1910 Boland 1e-v at the Mineola fair grounds in 1914
Francis Edward Boland
BornJuly 31, 1873
DiedJanuary 3, 1913(1913-01-03) (aged 39)
Joseph John Boland
Born(1879-05-27)May 27, 1879
DiedSeptember 12, 1964(1964-09-12) (aged 85)
James Paul Boland
Born(1882-08-20)August 20, 1882
DiedDecember 19, 1967(1967-12-19) (aged 85)

Frank Edward Boland (July 31, 1873 – January 3, 1913), James Paul Boland (August 20, 1882 – December 19, 1967) and Joseph John Boland (May 27, 1879 – September 12, 1964) were early aircraft designers from Rahway, New Jersey who started the Boland Airplane and Motor Company.[1][2][3]


They were the children of James Francis Boland (1834–1913) and Catherine Julia Kavanaugh (1843–1925).

They had set records for bicycle racing in 1898.[4] In 1904, Frank and Joseph, started a business servicing bicycles, motorcycles, and automobiles in Rahway.[5]

Frank Boland was killed in on January 23, 1913, during an exhibition flight in Trinidad.[6] They worked with tailless aircraft that were early predecessors of flying wings. A scale model of their plane is in the Smithsonian.[7]

In 1914, the Aeromarine Plane and Motor Company of Avondale, New Jersey, took over the manufacturing rights of all Boland airplanes and engines.[8][9]


E.T. Wooldridge writes: "The Boland brothers were a relatively small, but extraordinary, part of early aviation history in the United States. Frank supplied the enthusiasm, ingenuity, and self-taught flying ability; Joseph provided the mechanical genius to transform ideas into some tangible, workable form; and James had the business sense so often lacking in ventures of that sort."[8]

During the 1997-1998 and 1998-1999 contest years, the Boland Brothers team, composed of a great-grand-nephew and great-great-grandnephew of the Boland brothers, competed in the National Association of Rocketry at the regional and national levels, setting no fewer than two US model rocket performance records,[10] and finishing in third place overall for the 1998-1999 season.[11]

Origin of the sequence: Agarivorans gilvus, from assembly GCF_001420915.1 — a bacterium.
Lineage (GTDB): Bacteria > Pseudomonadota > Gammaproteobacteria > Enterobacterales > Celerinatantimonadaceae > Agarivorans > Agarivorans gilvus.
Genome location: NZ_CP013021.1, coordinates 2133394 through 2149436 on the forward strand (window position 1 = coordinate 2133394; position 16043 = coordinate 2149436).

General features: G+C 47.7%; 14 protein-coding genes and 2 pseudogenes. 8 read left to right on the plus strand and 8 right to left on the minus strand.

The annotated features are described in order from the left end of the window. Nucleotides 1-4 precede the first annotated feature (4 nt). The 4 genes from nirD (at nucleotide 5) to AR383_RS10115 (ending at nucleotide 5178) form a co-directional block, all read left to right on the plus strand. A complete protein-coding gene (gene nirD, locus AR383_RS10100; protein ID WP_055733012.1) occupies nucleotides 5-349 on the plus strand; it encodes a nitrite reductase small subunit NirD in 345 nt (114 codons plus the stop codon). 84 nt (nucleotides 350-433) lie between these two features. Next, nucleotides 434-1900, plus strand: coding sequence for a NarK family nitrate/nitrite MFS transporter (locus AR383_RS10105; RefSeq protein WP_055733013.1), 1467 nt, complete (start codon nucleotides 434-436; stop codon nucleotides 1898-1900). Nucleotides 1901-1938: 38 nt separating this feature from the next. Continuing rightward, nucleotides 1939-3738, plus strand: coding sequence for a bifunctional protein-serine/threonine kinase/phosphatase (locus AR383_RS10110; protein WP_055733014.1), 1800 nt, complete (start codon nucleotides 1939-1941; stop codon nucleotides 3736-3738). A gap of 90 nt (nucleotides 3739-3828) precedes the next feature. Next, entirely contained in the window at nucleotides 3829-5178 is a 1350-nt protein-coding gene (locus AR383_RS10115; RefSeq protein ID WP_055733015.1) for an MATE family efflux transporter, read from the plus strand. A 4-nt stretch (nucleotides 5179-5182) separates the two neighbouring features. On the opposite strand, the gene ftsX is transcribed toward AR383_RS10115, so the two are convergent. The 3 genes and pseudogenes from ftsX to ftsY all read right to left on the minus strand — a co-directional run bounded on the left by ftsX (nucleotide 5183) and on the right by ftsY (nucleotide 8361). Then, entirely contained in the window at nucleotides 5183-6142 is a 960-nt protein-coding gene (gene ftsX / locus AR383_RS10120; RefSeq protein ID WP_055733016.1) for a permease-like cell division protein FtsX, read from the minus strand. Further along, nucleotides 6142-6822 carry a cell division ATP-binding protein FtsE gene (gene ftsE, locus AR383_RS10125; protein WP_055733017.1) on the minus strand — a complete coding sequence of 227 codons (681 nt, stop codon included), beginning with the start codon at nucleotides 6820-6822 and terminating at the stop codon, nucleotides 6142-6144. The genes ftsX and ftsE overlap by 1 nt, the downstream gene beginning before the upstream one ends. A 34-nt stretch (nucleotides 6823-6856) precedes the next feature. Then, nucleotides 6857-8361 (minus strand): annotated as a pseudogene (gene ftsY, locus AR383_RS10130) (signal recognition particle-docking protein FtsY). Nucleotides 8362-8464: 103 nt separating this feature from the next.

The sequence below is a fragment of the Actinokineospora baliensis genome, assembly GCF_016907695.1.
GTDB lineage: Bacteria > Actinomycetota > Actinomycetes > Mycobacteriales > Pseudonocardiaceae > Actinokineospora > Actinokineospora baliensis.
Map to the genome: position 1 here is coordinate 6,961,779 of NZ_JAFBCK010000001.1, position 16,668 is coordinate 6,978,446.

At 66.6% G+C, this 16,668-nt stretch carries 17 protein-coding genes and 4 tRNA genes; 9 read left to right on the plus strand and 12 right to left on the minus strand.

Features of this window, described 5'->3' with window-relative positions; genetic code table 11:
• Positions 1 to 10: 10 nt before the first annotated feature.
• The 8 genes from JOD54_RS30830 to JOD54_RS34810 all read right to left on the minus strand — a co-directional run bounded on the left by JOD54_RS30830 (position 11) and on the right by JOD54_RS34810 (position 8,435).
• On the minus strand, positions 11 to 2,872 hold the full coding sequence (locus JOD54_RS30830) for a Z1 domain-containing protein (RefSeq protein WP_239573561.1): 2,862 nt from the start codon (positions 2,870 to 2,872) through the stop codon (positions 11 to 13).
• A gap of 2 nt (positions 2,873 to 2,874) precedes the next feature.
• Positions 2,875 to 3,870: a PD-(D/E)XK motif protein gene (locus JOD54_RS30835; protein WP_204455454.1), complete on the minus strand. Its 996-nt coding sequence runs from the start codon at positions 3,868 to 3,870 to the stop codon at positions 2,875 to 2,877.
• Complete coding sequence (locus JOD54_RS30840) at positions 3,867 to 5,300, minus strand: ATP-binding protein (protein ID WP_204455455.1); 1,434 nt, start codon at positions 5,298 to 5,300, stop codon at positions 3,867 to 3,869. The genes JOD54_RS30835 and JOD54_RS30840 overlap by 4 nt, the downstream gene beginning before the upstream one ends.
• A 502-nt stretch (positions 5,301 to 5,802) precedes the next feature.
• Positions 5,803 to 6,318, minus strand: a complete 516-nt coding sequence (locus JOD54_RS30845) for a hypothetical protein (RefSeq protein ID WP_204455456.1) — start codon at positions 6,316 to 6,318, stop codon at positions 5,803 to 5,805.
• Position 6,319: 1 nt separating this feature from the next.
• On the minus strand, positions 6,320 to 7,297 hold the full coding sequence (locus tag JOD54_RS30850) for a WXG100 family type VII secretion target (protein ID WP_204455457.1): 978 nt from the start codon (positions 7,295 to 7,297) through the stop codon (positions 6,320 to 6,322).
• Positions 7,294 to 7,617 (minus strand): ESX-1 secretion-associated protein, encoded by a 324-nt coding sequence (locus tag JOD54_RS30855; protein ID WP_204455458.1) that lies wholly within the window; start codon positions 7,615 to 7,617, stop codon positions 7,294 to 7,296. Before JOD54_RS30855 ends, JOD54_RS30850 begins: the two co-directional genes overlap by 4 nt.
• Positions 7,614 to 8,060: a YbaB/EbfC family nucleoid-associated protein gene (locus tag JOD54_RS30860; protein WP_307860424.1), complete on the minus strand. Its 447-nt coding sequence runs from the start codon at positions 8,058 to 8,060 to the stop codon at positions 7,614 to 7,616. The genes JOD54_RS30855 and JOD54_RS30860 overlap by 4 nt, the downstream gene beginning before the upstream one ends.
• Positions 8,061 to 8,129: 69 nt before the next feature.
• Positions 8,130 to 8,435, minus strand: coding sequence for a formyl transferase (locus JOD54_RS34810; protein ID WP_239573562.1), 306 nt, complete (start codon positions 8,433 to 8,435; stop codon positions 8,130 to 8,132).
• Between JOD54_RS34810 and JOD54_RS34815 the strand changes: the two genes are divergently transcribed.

In Popular Culture

Frank Boland's ill-fated flight in Port-of-Spain is referenced in Bruce Geddes' historical novel, Chasing the Black Eagle.



See also


  1. ^ "Boland brothers". Syracuse Herald. September 27, 1908. Frank E. Boland of Rahway is the man. He has already built an aeroplane and hopes to make his first flight within The next three weeks. ...
  2. ^ There was also a John Andrew Boland, born on 8 August 1878 who worked at their garage.
  3. ^ "Eleanor Bartels a Bride. Married in Church at Rahway, New Jersey, to Joseph A. Kenna". The New York Times. November 21, 1938. Miss Eleanor M. Bartels, niece of James P. Boland and Miss Helen F. Boland of this place, was married to Joseph A. Kenna, son of Mrs. Katherine Kenna, also of this city, in St. Mary's Catholic Church here yesterday.
  4. ^ "Bicycle Meet at Plainfield. Fast Time Made at the Riverdale Field Club's Races". The New York Times. September 25, 1898. Plainfield, New Jersey; September 24, 1898. A drizzling rain set in this afternoon when the second amateur race meet of the Riverdale Field Club at the Crescent Oval was half concluded, but despite that fact the races were continued and run off according to the programme. The track was in poor shape, but the riders did well, and made close finishes in every event.
  5. ^ Aerial Age. Aero Club of Illinois. 1912. The old Boland aircraft, crude as it was, has a distinct place in the progressive ... In 1908 Frank Roland of Rahway, New Jersey built a tailless airplane that flew ...
  6. ^ "Accidente Aéreo de Frank Boland". Archived from the original on 2009-08-31. Retrieved 2007-02-14.
  7. ^ "Annual Report of the Board of Regents of the Smithsonian Institution". Smithsonian. 1965. Boland, Joseph, Frederick, Maryland: A scale model, constructed by himself, of the Boland Tailless Pusher airplane developed by him and his brothers at Rahway, New Jersey ...
  8. ^ a b "History of the Flying Wing". Retrieved 2007-07-14.
  9. ^ "Joseph Boland, 85, Aviation Pioneer". The New York Times. September 13, 1964. Retrieved 2007-06-21.
  10. ^ "US Rocketry Records". Archived from the original on 2008-02-22. Retrieved 2008-03-10.
  11. ^ "Final 1998-1999 NAR points list". Archived from the original on 2011-04-28. Retrieved 2008-03-10.